Smoke alarms can be installed either singularly or in an interconnected pattern. The interconnected pattern is better. It’s a bit more complicated, but has the advantage of sounding all the alarms in a home should one of the alarms detect smoke. Interconnected units should be wired to the same fuse or circuit breaker. The manufacturer will recommend a maximum total length of wire (see the instruction book) and a maximum total number of alarms that can be interconnected.
Connect the white wire on the power connector to the neutral wire in the junction box for both interconnected and stand-alone alarms.
Connect the black wire on the power connector to the hot wire in the junction box for both interconnected and stand-alone alarms.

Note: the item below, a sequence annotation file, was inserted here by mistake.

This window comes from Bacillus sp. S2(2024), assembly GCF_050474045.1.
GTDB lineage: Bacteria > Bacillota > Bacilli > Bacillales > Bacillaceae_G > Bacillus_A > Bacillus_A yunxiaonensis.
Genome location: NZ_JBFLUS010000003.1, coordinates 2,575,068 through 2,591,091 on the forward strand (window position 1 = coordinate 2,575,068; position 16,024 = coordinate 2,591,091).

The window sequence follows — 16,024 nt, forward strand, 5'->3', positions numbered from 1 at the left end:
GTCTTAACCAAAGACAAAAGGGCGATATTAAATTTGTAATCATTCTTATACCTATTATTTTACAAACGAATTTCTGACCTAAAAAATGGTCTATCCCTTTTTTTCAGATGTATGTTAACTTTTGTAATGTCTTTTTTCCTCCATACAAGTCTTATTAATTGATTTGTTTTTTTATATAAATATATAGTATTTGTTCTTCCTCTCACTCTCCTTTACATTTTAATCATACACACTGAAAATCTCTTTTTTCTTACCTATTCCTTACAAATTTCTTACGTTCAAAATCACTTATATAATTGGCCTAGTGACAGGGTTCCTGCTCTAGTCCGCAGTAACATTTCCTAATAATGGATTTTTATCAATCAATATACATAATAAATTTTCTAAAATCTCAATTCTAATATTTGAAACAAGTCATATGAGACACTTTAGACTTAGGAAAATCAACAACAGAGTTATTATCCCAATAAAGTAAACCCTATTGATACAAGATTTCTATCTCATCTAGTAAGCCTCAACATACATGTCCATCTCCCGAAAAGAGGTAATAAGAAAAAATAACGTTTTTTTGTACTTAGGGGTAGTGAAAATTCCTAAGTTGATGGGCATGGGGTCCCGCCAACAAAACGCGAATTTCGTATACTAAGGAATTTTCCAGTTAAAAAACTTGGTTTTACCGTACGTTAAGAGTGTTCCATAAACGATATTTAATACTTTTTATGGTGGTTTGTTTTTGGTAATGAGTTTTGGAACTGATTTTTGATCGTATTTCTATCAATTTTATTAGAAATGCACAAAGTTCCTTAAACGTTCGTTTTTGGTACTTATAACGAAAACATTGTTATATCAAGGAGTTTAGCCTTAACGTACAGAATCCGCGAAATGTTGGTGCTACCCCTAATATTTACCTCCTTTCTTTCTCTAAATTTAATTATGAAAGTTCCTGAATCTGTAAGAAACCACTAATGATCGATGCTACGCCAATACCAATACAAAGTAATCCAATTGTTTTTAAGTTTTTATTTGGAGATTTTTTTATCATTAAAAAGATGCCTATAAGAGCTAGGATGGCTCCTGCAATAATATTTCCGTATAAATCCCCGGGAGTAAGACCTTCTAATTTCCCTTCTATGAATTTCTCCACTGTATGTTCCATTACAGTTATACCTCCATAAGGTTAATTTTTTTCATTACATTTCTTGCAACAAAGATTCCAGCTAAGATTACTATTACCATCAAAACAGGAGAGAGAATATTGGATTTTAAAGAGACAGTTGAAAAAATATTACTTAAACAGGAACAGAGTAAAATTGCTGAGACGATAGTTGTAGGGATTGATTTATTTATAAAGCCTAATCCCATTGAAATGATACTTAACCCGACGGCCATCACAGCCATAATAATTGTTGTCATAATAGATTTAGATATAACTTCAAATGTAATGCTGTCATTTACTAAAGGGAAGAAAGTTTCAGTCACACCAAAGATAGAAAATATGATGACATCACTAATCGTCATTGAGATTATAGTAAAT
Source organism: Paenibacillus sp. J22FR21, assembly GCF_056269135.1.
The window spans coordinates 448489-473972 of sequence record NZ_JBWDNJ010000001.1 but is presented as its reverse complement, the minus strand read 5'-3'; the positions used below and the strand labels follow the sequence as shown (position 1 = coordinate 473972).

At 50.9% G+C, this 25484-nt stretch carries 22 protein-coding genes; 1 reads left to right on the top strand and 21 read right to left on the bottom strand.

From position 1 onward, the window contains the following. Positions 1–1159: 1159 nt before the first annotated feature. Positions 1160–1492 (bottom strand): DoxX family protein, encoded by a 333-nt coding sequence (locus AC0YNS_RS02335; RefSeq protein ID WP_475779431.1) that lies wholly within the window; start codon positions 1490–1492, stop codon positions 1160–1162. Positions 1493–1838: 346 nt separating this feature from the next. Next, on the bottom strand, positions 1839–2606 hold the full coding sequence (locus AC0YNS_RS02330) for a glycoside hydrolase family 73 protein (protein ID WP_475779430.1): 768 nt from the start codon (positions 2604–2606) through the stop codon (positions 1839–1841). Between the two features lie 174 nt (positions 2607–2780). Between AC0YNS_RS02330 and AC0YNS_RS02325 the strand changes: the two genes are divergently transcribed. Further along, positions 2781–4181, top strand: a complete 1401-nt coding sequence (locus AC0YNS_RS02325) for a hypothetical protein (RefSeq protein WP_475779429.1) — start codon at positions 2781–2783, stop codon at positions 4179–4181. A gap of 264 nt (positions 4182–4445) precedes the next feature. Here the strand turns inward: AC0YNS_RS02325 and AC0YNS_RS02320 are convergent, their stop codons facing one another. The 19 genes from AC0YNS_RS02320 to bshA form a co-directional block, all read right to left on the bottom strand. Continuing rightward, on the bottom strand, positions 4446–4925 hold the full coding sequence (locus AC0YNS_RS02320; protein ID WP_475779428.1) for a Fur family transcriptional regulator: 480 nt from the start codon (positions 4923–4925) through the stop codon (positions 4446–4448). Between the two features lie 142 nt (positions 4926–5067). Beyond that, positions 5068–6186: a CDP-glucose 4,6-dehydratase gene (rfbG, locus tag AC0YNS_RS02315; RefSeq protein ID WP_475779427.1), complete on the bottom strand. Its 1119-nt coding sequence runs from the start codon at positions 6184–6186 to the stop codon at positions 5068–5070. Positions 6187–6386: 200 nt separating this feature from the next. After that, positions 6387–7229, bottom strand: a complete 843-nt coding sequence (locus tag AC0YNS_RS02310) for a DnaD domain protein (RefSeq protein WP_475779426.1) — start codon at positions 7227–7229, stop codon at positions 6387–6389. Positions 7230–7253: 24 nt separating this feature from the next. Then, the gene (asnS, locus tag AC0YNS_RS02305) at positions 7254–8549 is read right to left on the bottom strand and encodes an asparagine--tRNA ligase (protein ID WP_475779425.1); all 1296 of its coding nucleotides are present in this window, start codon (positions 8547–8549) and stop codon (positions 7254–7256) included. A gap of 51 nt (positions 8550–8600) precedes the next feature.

Connect the orange wire on the power connector to the interconnect wire in the junction box for interconnected alarms. Repeat for each unit. Do not connect the orange wire to a hot or neutral wire. Ignore the orange wire if you are connecting a stand-alone alarm—just tuck it away.
Don’t connect interconnected wire smoke alarms across multiple dwellings—if a false alarm were to go off, all the households would experience the unwanted alarm.
Don’t cross hot and neutral wires between alarms.